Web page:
It’s different, but it’s still church

Church member Jai Wiggins, left, and minister Kelvin Briggs hand out boxed meals to LongCreek Church of Christ members Lela Philpott, left, and Brenda Young during a drive-through pot luck luncheon after Sunday’s at-home worship service. | Barbara Ball

BLYTHEWOOD – One might have thought the LongCreek Church of Christ in Blythewood was defying the Governor’s social distancing guidelines last week when it was announced to the congregation in an email that the church would be holding its monthly congregational pot luck luncheon after church services on Sunday.

But it wasn’t defiance. It was just a little creativity in the works.

Following the church’s worship service that was live-streamed for members to watch at home, the congregants hopped into their cars and headed for the church building where they drove slowly through the parking lot. In a drive-thru type line of cars, members were handed ‘pot luck’ box lunches packed with brisket, chicken, vegetables, rice, mac and cheese and dessert. The members then returned to their respective homes and enjoyed lunch ‘together.’

“That’s how it is now,” minister Kelvin Briggs said matter of factly.

An email to each family had asked them to call ahead to reserve the number of meals they needed. Other instructions included, “Pull up to the breezeway that connects the two buildings, smile and receive a meal to go!”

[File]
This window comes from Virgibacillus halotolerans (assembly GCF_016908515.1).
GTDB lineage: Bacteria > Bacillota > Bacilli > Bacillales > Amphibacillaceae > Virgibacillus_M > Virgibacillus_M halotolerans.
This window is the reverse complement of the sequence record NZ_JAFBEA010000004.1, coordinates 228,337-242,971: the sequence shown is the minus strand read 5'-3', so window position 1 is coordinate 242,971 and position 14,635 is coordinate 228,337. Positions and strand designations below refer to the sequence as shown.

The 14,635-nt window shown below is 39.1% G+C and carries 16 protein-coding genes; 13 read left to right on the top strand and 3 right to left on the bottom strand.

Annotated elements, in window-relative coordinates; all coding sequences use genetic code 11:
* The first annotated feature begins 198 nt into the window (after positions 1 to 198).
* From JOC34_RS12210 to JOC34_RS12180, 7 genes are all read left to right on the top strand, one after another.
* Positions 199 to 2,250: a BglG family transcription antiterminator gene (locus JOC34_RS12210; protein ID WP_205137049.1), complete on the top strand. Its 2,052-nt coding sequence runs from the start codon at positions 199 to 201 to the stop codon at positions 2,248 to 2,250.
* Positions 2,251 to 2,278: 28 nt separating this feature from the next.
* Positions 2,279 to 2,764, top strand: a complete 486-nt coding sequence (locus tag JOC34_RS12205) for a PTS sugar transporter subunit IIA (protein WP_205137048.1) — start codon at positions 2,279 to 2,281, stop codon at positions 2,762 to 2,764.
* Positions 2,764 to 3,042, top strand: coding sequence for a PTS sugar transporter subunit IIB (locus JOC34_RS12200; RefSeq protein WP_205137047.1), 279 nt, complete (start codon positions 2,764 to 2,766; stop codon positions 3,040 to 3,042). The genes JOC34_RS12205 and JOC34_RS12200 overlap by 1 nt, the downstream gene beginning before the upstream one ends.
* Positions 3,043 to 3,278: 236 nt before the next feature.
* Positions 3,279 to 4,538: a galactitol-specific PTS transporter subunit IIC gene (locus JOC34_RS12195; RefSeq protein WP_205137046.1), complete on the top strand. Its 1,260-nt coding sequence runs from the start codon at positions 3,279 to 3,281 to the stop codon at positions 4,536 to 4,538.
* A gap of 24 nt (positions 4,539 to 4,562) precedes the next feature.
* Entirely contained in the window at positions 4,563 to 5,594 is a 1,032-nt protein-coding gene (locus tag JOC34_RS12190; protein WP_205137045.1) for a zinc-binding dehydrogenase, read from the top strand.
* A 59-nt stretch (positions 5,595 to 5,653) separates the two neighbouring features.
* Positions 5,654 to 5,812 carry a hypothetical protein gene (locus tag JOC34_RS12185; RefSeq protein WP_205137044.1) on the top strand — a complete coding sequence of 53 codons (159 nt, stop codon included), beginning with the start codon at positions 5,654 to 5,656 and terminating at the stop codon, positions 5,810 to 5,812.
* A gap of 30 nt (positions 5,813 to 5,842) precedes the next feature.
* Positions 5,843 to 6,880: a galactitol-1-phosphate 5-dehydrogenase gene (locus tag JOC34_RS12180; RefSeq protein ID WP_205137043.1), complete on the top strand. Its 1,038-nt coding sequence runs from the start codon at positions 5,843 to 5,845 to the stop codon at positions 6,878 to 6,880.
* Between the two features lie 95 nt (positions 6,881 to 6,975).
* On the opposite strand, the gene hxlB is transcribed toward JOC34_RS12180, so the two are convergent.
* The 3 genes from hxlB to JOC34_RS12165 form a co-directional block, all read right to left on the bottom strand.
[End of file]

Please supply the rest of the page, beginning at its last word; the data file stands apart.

You can’t go to church
As some people say
The common terminology we use every day
You can go to a chapel
You can sit on a pew
But you can’t go to church
‘Cause the Church is you!

You Can’t Go to Church, Lyrics by the Accapella Vocal Band

The church had also participated in a communion service ‘together’ during the morning worship.

“We provide communion kits during a similar ‘drive-thru’ in the parking lot,” Briggs said. “Then on Sundays, at a point in the worship service, we all take communion ‘together.’ It’s not exactly convenient but it’s scriptural.”

The corona pandemic has changed the world for the time being – how we shop, get our groceries, go to school and work. It has also changed how we worship. One by one, however, the churches in Blythewood and throughout the country are creating new ways to fellowship in this world of social distancing, including worshiping ‘together’ on Sunday mornings and even taking part in time-honored church traditions like pot luck luncheons, albeit virtually.

Using Facebook, Zoom, tele-conferencing, You Tube or other digital means of communication, the church leaders manage to feed their flocks.

Weekly bulletins and church announcements are emailed now and church contributions are made with cash apps or are made with cash apps or mailed to the church office.  

Churches this Sunday will be ‘gathering’ for Easter services in non-traditional ways as well.

The VillageChurch, located on Rimer Pond Road, will hold its annual Easter service in the fields surrounding The Farm of Ridgeway.

“Everyone will stay in their cars, and the sermon and music will be broadcast from the stage in the field into the car radios,” Pastor Erik Estep explained.

It’s all a little unconventional, but church members say they are adjusting to the new norm. They are still worshipping ‘together’ in a closeness the likes of which some say they have not felt previously. They listen to a sermon, sing songs, take communion and pray, connected digitally, but connected.

“It’s all different,” Briggs said, “but it’s still church.”